The Stochastic Game
Ramblings of General Geekery

When Windows “just works”: part 2 (the work around)

Back in the first part of this 2-part post we looked in some detail at how MacOS mounts network shares, and how badly designed this feature is compared to its Windows counterpart.

Working on your problem

We’ll now look at the solution I’m using to fix the problem, which is to mount network shares in a consistent way for a multi-user machine.

The work around

Thanks to the power of UNIX, you can get around the problem by spending hours reading boring documentation, searching useless forums, editing obscure configuration files and generally speaking wasting your time for something Windows gets right in 2 clicks.

If you do the research, you will find lots and lots of solutions – some clever and some completely stupid. Not all of them worked for me, so here’s the solution I came up with. It uses the autofs feature supported by most recent versions of MacOS, and has some pros and cons. “_Your mileage may vary_”, as they say.

Creating custom mount points

Start by editing /etc/auto_master. It should look like the following, but without that last line. Add it using your favorite text editor (which you may have to run as root):

#
# Automounter master map
#
+auto_master        # Use directory service
/net            -hosts      -nobrowse,hidefromfinder,nosuid
/home           auto_home   -nobrowse,hidefromfinder
/Network/Servers    -fstab
/-              -static
/-              auto_smb

Now create /etc/auto_smb and write something like this:

/Users/user1/Volumes/MyStuff -fstype=smbfs ://username:password@server/MyStuff
/Users/user1/Volumes/media   -fstype=smbfs ://username:password@server/media

/Users/user2/Volumes/SomeOtherStuff -fstype=smbfs ://username:password@server/SomeOtherStuff
/Users/user2/Volumes/media          -fstype=smbfs ://username:password@server/media

This file tells the automounter to treat the folders specified at the beginning of each line as mount points for the network shares specified at the end of each line. The file protocol I’m using is smbfs, which is the Windows file-protocol. You could try to use afp here, which is the Apple File Protocol, but I ran into permission problems on files I was editing or creating on my server. Also, depending on your server, smbfs may be faster.

I’m mounting my network shares in each user’s home directory, in a ~/Volumes folder, but you can mount them anywhere else – the whole point here is to have one “mount sandbox” per user instead of the system-wide /Volumes.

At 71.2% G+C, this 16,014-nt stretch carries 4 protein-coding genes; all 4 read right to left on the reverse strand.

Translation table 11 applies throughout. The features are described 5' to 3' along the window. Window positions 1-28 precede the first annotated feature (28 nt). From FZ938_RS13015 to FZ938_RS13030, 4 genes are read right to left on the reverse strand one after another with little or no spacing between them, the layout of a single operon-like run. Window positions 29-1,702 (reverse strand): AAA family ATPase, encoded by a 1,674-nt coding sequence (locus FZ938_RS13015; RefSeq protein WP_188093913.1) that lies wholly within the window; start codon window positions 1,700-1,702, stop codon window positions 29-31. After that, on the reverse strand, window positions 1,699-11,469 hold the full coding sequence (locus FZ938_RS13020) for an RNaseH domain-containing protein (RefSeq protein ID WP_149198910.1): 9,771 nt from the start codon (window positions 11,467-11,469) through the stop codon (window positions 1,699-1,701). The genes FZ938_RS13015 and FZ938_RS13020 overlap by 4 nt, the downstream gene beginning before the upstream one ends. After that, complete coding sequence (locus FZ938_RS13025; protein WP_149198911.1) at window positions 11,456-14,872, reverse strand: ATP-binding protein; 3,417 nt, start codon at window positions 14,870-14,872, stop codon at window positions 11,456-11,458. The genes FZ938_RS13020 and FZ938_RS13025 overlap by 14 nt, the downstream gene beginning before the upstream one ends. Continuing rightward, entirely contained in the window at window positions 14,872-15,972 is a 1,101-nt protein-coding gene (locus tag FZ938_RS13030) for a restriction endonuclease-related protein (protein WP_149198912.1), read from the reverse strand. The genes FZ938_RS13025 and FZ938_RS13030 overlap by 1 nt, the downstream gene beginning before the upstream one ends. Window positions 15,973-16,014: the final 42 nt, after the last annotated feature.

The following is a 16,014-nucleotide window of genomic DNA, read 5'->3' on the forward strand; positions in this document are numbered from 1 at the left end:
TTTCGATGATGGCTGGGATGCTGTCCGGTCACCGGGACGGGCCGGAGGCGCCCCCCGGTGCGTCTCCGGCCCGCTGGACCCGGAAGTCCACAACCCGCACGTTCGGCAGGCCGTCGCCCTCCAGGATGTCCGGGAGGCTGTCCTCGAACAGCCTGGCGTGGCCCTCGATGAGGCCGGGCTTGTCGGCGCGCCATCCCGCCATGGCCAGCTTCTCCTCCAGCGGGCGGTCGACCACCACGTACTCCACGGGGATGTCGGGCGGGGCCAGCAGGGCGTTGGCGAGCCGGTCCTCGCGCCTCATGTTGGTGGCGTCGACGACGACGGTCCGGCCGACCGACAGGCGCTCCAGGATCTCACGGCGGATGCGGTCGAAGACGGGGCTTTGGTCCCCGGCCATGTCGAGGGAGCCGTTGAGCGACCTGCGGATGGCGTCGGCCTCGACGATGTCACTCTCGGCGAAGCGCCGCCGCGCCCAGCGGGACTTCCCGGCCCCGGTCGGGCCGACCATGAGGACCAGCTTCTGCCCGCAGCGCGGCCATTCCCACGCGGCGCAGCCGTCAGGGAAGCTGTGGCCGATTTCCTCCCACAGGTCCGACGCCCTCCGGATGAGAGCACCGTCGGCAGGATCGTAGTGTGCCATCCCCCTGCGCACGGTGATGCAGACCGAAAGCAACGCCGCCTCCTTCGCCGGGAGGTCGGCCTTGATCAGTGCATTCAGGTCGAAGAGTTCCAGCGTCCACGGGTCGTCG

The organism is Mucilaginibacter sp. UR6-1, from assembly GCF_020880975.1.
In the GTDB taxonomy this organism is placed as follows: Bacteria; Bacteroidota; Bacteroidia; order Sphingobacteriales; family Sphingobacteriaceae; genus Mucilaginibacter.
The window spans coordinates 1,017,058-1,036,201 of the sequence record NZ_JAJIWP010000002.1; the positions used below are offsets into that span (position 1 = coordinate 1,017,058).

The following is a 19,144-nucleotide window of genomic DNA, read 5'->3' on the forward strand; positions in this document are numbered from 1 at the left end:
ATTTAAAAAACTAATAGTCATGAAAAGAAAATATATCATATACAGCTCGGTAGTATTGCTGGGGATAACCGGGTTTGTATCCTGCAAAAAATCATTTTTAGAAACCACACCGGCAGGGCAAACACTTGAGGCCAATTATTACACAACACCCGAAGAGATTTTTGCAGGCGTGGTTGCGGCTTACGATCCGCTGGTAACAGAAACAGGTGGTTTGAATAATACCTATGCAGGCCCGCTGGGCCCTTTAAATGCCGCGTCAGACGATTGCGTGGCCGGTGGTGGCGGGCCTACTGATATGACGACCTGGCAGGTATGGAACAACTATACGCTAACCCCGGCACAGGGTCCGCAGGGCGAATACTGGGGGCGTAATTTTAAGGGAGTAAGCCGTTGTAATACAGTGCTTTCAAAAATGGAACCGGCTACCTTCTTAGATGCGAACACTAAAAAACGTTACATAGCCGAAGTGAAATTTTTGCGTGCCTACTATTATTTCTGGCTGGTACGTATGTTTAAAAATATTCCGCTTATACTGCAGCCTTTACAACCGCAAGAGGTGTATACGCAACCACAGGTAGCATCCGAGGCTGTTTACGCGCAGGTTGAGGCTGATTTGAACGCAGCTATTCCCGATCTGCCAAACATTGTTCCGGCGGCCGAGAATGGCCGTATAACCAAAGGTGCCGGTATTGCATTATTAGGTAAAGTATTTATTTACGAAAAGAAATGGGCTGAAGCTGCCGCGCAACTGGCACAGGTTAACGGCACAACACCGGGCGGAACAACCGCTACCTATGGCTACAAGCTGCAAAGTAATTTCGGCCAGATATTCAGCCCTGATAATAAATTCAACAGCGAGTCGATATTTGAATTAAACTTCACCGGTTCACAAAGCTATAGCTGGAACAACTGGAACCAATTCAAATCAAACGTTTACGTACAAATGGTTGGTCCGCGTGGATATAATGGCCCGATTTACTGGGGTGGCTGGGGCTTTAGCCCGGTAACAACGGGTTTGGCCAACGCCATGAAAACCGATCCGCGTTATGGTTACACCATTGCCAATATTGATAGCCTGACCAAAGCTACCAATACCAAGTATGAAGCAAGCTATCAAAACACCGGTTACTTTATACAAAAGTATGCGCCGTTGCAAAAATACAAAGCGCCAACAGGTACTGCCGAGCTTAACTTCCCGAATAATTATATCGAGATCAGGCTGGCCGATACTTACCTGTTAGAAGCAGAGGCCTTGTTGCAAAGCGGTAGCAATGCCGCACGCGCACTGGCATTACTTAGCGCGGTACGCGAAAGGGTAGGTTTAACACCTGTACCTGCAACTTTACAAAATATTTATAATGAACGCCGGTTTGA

Also, here I’m specifying network shares with a custom username and password. You may not need that if you’re using the same credentials on both the local machine and the server. Of course, replace server with your actual server name or IP.

Once that’s done, run sudo automount -vc to tell the automounter to refresh. If it doesn’t work, you may have to create the ~/Volumes directory, along with the mount points themselves. I also ran into problems where the automounter would still be a bit confused and had to reboot to make things work, so you can try that as a last resort.

Accessing the network shares

That’s the totally lame part: the mount points you created are not displayed in Finder until they are actually mounted. They will show up only after they’re mounted, which only happens when needed, i.e the first time they are accessed. So, at first, your ~/Volumes directory will be empty – at least in the Finder (if you go there using a Terminal, you will see the mount points, and you can cd into them, which would trigger the mount and make them appear in Finder! Yeah, it’s confusing, I know, welcome to the Apple ecosystem).

How do you access your network shares if you can’t see them in the Finder, then? Well you go directly to them with “Go > Go to Folder…” and enter, say, ~/Volumes/media:

Go to folder

You would only have to do this once in a while because once they are mounted, you’re unlikely to unmount them (you would actually need to use the command line for that). Also, once you gave that path to an application like iTunes or Lightroom, those applications can trigger the mount themselves by merely accessing the path: the next time you reboot and launch the application, it will all magically work (although you may notice a pause for a second or two as the system mounts the network share).

User volumes

Alternatives

If you want the network shares to be visible in Finder as soon as you login, you can either:

  • Make a login item (a Bash or Apple script, for example) that will trigger the mount by accessing the path somehow.
  • Specify mount points in /etc/fstab instead of through the automounter.

I myself prefer staying with the automounter, because it means I won’t get a timeout when I log into my laptop but I’m not at home. Since I rarely reboot, it’s very uncommon for me to have to manually re-mount my network shares.

Conclusion

This is what makes it possible for me to use my home server along with sharing my Macbook with other users. It was a lot more complicated than I anticipated, but I guess making Macbooks play nice with custom servers would go against Apple’s new cash cow, a.k.a “iCloud”.